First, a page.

Indiana Supreme Court

Raul Lieberwirth / https://www.flickr.com/photos/lanier67/237055775

A judge has upheld Indianapolis' smoking ban in a ruling that will be appealed directly to the Indiana Supreme Court.

In a ruling issued Monday, Marion County Superior Court Judge James Osborn ruled against a lawsuit filed by two members of the Tavern League of Indiana - The Thirsty Turtle and the Whistle Stop Inn.

Their attorney, Mark Small, had asked Osborn for an immediate ruling against the smoking ban after the state Supreme Court struck down Evansville's ban.

Joe Gratz / https://www.flickr.com/photos/joegratz/117048243

A panel investigating Indiana’s pro bono legal system says lawyers shouldn’t be rewarded with continuing education credits for providing free and low-cost legal services to Hoosiers in need.  

Chief Justice Brent Dickson mentioned the need to boost pro bono efforts in his 2013 State of the Judiciary address, his first as Chief Justice. 

In his address this year, he talked about the results of a study that examined civil law cases in the state.

IN Supreme Court

Indiana Supreme Court Chief Justice Brent Dickson will step down from his position leading the Court after only two years in the job, but remain on the bench as an Associate Justice.

Dickson has been an Indiana Supreme Court Justice since 1986.  He replaced Randall Shepard as Chief Justice in May of 2012. 

The former Lafayette attorney was scheduled for mandatory retirement at age 75 in 2016 and says knowing his tenure was limited led him to Wednesday’s announcement. 

The Indiana Supreme Court, along with judges and lawyers around the state, are exploring ways to provide more free and low-cost legal services to a growing number of Hoosiers that need them.  Chief Justice Brent Dickson says the economic downturn has created increased need for pro bono services.

The Indiana Supreme Court ruled Tuesday it should not get involved in a lawsuit challenging the collection of fines handed down to House Democrats during their walkouts in the 2011 and 2012 sessions.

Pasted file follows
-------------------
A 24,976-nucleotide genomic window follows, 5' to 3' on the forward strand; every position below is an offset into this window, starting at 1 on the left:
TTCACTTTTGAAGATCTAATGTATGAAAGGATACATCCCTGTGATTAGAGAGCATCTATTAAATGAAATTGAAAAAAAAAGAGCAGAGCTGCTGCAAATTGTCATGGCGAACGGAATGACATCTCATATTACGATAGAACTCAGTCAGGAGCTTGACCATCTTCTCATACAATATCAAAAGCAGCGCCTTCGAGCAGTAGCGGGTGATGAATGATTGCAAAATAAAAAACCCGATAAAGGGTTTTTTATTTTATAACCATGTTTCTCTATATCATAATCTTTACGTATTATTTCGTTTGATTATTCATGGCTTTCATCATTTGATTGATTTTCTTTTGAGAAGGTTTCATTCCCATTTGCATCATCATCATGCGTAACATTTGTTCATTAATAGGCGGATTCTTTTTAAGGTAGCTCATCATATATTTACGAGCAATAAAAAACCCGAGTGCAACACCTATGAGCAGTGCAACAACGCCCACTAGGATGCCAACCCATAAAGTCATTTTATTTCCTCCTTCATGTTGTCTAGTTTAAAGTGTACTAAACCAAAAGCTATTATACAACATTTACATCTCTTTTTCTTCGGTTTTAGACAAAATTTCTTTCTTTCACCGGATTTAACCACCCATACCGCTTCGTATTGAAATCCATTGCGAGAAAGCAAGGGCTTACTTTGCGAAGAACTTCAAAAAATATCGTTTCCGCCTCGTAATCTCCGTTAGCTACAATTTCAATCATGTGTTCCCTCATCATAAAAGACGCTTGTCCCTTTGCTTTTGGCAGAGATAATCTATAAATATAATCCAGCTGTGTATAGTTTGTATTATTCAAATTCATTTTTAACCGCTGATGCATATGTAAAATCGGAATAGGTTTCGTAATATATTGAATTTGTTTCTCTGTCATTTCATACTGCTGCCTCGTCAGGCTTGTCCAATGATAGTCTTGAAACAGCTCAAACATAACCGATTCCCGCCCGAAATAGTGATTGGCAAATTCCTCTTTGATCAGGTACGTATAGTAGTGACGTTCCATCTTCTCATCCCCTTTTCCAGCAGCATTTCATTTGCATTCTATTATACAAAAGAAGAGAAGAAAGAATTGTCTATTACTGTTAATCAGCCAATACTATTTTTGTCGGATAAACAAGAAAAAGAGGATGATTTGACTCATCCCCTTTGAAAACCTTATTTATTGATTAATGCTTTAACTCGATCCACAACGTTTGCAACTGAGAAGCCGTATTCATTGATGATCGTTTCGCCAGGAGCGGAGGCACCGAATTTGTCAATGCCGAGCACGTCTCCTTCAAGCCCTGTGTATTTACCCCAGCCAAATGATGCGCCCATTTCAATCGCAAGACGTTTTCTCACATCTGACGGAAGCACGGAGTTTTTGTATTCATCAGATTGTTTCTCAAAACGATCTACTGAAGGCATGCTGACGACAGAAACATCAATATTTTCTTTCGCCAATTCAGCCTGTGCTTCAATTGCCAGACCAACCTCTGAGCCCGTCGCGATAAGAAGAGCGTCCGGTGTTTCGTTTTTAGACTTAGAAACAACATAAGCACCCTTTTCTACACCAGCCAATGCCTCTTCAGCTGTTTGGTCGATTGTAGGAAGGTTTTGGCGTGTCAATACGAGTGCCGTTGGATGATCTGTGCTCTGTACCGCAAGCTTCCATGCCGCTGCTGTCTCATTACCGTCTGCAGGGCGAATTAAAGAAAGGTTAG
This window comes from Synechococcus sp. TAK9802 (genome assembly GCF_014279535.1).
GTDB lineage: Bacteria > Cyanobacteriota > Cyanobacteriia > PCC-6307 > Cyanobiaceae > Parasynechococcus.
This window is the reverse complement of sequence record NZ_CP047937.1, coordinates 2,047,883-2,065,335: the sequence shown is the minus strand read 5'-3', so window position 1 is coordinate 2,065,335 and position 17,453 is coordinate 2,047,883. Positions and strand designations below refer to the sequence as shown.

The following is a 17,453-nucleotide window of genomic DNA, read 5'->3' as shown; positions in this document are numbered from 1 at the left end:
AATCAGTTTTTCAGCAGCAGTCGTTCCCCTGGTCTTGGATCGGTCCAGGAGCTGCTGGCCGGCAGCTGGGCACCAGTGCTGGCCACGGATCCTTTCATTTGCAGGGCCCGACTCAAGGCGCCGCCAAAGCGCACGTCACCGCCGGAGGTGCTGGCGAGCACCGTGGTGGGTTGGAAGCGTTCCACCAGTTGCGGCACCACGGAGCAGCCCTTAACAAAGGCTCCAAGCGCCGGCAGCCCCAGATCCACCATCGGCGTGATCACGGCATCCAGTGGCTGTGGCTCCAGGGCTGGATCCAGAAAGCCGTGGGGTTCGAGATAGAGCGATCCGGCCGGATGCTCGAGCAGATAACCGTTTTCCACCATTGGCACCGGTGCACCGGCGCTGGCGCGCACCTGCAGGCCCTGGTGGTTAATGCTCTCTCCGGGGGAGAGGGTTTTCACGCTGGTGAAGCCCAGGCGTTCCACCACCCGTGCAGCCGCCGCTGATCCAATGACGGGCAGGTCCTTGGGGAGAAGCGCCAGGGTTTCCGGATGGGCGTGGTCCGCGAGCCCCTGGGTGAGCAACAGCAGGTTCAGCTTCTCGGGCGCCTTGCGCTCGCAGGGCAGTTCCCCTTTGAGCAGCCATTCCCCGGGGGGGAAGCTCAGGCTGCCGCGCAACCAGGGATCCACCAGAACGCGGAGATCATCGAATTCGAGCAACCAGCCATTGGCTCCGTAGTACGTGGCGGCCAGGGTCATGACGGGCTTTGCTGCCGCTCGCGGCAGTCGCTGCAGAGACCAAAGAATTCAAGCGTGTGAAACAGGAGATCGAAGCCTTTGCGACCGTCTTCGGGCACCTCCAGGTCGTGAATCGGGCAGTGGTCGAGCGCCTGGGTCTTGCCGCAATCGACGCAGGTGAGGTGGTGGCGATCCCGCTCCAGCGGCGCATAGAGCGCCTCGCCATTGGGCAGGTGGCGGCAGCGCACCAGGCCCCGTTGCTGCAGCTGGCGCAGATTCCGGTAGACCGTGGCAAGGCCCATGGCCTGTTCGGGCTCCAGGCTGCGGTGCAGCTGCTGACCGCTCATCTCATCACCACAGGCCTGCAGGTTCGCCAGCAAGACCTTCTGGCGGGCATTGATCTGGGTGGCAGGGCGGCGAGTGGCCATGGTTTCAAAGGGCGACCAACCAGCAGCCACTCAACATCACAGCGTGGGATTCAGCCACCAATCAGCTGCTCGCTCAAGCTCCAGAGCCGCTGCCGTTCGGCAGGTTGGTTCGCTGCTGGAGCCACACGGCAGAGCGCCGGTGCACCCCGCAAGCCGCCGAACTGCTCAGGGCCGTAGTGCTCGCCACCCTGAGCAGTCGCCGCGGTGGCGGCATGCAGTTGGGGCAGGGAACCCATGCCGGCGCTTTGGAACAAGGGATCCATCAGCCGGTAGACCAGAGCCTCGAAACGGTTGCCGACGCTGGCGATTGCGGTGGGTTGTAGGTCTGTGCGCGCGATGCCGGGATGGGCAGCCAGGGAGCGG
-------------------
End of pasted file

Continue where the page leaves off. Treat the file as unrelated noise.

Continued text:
In a three to two decision, Chief Justice Brent Dickson wrote for the majority, ruling the fines imposed by House Republicans were internal matters of the legislature and not subject to judicial review.

The future of a southwest Indiana coal-to-natural gas plant is in the hands of the Indiana Supreme Court. 

Rockport coal gasification plant owners Leucadia signed a 30 year contract with the state in 2011.  It requires the state to buy gas from Rockport at a predetermined price, rather than using market rates.  The state then resells the energy source.

Indiana students participating in the state’s voucher program can continue to attend private schools using taxpayer dollars after the state Supreme Court Tuesday deemed the system constitutional.

Opponents of school vouchers had hoped to sway the state’s high court with arguments that the two-year-old program hurts public schools.  Nearly all of the Indiana private schools that accept vouchers have a religious affiliation.

File photo

Loretta Rush has been formally sworn in as the 108th justice of the Indiana Supreme Court.

A public robing ceremony was held at the statehouse this morning.

The former Tippecanoe Superior Court 3 judge has been performing her new duties since November 7th, when the official oath was administered.

Rush says the lessons learned during her time as a juvenile court judge have prepared her well for serving the state as a Supreme Court justice.

Rush is just the second woman to serve on the state Supreme Court.

IN Supreme Court ceremony honoring Rush

Dec 19, 2012

The public ceremony for new Supreme Court Justice Loretta Rush is set for next week. The robing and oath administration event is Friday, December 28 at 10 a.m. at the Statehouse.

The hour-long ceremony will include remarks from Governor Mitch Daniels and former Supreme Court Justice Myra Selby. Selby was the first female justice on the Supreme Court.

Rush was named to the Supreme Court in September and a private ceremony was held November 7th.

She served as Tippecanoe County juvenile court judge for 14 years. Judge Faith Graham succeeded her at the county level.

Tippecanoe County’s new juvenile court judge received the oath of office from her predecessor.

Judge Faith Graham was appointed to fill the vacancy left by Loretta Rush, who now serves on the Indiana Supreme Court.

Graham says it was an honor to be sworn in by Rush and have so many members of the legal community at Monday's ceremony.

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